The Foundation for Economic Freedom (FEF) added that the Department of Energy’s plans for solar under the feed-in tariff (FIT) program will result in a FIT subsidy of P9.80 per kilowatt-hour (kWh), exceeding the regulator-approved P9.68/kWh.
The rise in subsidies will be the direct result of increasing the installation target for solar energy to 500 megawatts (MW) from 50 MW, the FEF claimed.The FEF website lists former Prime Minister Cesar E.A. Virata and former socio-economic planning minister Dr. Gerardo P. Sicat in its Board of Advisers and counts among its Trustees former Finance Secretary Roberto F. de Ocampo. The current socio-economic planning secretary, Dr. Arsenio M. Balisacan, is counted as a Fellow.It considers itself “a public advocacy organization dedicated to advancing the cause of economic and political liberty, good governance, secure and well-defined property rights, market oriented reforms and consumer protection.”
In a statement, FEF acknowledged the need to build additional capacity for the 2015 and 2016 dry seasons, but said it should not come at the cost of burdening electricity end-users.
“We believe the DOE’s decision is illogical, arbitrary, and represents an unjust burden on Filipino electricity consumers,” FEF said.
“It is illogical because while the perceived ‘emergency’ is only during the summer months of 2015 and 2016, the decision will burden Filipino electricity consumers with additional power charges amounting to P12 billion annually for the next 20 years, or a grand total of P240 billion pesos,” it claimed.
FEF said the expected increase in power rates would be on top the already approved subsidy for other renewable energy technologies, “conservatively estimated at P8 billion annually for the next 20 years.”
“We estimate that the total additional bill for Filipino consumers to be at least P0.32/kWh hour if the additional subsidies for the expanded solar installation capacity is taken into account,” it added.
The Energy Regulatory Commission (ERC) is set to revise its resolution that sets the FIT rates for renewable energy (RE) projects.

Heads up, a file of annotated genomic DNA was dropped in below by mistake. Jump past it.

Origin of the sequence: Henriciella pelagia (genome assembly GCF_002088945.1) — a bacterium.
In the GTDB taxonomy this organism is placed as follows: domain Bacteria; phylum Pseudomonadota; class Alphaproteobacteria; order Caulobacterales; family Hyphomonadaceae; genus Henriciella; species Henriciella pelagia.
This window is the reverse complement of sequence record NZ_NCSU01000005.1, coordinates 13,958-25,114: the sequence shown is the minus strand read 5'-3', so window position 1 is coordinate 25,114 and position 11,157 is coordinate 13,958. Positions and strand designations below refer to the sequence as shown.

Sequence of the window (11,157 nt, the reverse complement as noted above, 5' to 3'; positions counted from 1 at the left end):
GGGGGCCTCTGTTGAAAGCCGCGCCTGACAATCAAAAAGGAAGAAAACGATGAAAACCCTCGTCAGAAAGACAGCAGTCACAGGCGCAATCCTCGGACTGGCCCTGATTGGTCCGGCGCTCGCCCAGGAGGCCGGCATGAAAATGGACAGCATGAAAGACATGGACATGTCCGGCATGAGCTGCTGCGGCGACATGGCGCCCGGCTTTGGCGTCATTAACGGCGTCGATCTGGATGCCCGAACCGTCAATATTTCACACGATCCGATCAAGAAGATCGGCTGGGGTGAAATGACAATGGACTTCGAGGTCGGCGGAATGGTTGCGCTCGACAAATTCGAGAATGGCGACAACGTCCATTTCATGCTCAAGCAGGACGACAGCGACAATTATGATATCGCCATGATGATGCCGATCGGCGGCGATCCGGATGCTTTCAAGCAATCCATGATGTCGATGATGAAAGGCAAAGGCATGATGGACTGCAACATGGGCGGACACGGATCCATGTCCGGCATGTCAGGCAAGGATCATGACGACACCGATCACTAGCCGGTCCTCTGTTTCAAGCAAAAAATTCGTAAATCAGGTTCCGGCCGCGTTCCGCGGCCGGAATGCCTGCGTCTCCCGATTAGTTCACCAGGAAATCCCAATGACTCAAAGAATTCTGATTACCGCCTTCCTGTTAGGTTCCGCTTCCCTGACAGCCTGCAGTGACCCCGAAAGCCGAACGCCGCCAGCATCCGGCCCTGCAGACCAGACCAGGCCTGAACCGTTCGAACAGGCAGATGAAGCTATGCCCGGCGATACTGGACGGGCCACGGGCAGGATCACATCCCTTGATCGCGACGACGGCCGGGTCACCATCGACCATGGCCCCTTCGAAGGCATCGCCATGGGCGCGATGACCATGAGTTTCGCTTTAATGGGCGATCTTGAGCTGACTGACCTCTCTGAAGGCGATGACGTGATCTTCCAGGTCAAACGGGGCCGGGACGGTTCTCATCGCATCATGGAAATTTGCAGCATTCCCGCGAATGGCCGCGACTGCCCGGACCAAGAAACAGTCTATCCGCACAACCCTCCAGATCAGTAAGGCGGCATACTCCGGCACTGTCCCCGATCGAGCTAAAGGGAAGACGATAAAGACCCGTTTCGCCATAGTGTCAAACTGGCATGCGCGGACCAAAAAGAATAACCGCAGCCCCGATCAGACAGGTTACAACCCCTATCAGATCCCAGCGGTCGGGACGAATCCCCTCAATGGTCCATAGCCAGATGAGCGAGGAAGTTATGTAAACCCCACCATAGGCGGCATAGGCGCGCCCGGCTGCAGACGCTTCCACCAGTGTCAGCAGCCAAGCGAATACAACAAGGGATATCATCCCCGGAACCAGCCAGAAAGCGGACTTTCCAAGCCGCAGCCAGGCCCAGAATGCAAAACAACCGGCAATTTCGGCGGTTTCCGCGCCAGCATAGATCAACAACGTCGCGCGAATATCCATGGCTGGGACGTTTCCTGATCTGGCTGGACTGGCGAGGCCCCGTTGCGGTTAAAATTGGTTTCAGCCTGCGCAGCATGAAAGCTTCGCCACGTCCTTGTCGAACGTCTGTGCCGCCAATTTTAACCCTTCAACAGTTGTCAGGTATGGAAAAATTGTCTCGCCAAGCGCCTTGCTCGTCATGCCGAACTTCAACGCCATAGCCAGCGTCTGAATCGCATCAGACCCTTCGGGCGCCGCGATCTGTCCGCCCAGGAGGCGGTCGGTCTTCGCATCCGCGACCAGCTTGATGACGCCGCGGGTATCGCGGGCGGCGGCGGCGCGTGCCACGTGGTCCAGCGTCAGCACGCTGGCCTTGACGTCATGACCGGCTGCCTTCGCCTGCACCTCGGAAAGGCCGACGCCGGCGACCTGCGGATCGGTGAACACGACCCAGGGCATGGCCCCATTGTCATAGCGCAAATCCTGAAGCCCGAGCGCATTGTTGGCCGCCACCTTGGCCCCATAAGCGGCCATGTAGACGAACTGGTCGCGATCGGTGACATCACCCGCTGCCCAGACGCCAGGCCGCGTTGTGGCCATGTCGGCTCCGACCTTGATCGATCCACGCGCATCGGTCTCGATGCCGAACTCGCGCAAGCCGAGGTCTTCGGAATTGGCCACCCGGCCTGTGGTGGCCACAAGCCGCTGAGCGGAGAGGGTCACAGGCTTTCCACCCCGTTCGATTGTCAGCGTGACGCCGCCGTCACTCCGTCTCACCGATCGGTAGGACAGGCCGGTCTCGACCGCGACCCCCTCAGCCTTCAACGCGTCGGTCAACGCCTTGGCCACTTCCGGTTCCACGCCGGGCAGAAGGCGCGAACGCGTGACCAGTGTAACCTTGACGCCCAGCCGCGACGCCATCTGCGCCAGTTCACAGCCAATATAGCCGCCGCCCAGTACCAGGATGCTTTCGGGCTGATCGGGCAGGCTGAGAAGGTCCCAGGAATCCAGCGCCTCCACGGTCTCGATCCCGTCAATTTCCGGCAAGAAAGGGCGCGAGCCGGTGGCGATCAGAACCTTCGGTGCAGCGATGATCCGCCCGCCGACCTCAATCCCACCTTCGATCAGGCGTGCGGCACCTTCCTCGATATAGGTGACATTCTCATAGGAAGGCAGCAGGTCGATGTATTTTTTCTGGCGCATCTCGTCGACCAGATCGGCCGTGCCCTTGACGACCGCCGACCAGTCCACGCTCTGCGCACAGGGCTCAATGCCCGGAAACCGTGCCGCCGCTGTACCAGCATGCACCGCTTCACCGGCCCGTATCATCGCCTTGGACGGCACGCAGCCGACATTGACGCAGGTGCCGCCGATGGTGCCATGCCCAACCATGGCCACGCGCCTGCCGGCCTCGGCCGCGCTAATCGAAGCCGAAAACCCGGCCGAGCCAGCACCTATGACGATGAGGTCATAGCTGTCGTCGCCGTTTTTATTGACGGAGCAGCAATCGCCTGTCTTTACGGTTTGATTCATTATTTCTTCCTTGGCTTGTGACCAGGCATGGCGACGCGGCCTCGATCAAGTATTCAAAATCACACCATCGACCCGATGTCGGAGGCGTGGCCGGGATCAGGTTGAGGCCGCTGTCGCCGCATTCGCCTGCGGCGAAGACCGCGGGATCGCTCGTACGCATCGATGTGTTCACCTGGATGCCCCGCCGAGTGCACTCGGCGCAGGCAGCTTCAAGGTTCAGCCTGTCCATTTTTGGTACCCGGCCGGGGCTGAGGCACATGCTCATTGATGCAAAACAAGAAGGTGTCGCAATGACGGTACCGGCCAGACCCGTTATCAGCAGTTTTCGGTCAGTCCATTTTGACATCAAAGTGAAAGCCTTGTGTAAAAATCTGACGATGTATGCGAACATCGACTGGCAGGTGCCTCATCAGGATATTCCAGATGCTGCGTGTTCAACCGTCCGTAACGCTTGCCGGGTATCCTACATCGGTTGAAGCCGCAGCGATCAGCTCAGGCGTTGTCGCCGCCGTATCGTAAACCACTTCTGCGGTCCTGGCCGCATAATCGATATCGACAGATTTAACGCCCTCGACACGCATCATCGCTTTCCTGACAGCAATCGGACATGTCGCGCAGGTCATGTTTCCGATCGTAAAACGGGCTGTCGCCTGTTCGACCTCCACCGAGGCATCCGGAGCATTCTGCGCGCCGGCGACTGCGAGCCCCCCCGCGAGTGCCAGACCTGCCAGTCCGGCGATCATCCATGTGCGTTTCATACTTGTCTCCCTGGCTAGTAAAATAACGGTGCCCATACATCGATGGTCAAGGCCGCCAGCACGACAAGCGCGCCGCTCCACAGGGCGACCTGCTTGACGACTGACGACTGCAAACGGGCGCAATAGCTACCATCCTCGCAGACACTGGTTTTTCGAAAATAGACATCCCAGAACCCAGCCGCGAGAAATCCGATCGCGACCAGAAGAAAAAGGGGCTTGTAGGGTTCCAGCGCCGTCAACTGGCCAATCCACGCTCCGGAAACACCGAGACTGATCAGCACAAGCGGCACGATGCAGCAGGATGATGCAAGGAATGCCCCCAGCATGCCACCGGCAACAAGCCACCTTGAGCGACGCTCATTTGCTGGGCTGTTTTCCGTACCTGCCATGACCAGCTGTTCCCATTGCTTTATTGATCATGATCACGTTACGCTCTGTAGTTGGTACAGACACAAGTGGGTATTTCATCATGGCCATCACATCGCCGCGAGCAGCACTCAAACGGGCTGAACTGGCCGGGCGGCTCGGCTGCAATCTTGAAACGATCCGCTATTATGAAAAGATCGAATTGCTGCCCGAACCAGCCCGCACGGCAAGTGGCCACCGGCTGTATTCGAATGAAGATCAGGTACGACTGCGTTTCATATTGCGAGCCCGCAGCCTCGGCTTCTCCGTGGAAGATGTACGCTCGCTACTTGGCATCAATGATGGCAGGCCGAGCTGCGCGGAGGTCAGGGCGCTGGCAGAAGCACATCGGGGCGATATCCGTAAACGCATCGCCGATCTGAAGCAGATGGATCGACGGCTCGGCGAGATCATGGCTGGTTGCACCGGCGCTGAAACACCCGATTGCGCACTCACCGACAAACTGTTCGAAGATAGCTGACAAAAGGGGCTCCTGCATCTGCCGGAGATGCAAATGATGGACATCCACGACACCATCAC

Under the FIT, RE developers will dispatch the capacity of their projects to the grid at a premium rate for a period of 20 years.
The scheme — approved in July 2012 — provides the following rates for RE technologies: run-of-river hydro, P5.90 per kilowatt-hour (kWh); biomass, P6.63/kWh; wind, P8.53; and solar, P9.68/kWh
These were based on the installation ceilings set by the DoE for each RE technology.
Originally, run-of-river hydro and biomass projects were to have 250 MW each; with wind at 200 MW; and solar 50 MW.
The Energy department had decided to raise the allocation for solar to address supply problems during the dry season.
“We are expecting better summer months in 2015 with the new plants that are coming in but I cannot leave that to chance so I want additional solar plants because the profile of solar fits summer,” Energy Secretary Carlos Jericho L. Petilla said last month.
But the FEF on Friday said RE developers “will enjoy a greater amount of abnormal profits because the FIT rates calculated by the… ERC two years ago may be too high given the drops in interest rates and the cost of capital equipment.”
The organization also pointed out that solar is an intermittent power source since it cannot generate power at night. Its efficiency rating, the group added, was only pegged at 16-20%.
“Because of its intermittent nature, the grid has to build additional reserves. These additional energy reserves are added costs that will be passed on to the consumers,” FEF said.
“It is absurd that manufacturers and consumers have to bear this additional onerous burden for the next 20 years to address a perceived problem that will last for a mere two months in 2015 and 2016 considering alternative solutions are possible and less expensive,” it added.